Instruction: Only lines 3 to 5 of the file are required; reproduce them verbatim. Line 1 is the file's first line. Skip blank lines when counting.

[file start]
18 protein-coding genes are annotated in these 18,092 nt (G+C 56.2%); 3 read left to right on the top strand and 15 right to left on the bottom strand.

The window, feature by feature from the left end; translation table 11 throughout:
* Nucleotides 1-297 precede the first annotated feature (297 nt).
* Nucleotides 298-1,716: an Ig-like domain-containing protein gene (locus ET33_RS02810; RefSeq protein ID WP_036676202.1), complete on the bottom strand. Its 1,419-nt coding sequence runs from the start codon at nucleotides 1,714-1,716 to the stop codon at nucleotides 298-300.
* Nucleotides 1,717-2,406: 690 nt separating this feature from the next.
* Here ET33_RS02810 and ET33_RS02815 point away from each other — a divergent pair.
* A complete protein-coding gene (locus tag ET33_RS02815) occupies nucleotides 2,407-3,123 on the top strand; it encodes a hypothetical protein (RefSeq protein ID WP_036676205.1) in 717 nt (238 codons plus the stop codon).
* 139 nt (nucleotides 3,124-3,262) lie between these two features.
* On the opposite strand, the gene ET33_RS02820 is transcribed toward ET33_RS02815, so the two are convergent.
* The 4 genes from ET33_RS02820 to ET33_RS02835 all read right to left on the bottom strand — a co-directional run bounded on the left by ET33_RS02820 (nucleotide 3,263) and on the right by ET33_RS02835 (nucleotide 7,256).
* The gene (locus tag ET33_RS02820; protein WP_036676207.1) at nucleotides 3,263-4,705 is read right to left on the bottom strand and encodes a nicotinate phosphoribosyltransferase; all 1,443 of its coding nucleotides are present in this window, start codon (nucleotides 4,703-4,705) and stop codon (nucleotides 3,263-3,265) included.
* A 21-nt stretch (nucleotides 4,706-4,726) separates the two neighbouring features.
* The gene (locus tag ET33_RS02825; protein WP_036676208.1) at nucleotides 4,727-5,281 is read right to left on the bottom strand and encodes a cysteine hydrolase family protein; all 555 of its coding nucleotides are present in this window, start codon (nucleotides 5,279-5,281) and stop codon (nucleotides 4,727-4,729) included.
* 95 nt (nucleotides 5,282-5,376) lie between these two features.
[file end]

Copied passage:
* Nucleotides 1-297 precede the first annotated feature (297 nt).
* Nucleotides 298-1,716: an Ig-like domain-containing protein gene (locus ET33_RS02810; RefSeq protein ID WP_036676202.1), complete on the bottom strand. Its 1,419-nt coding sequence runs from the start codon at nucleotides 1,714-1,716 to the stop codon at nucleotides 298-300.
* Nucleotides 1,717-2,406: 690 nt separating this feature from the next.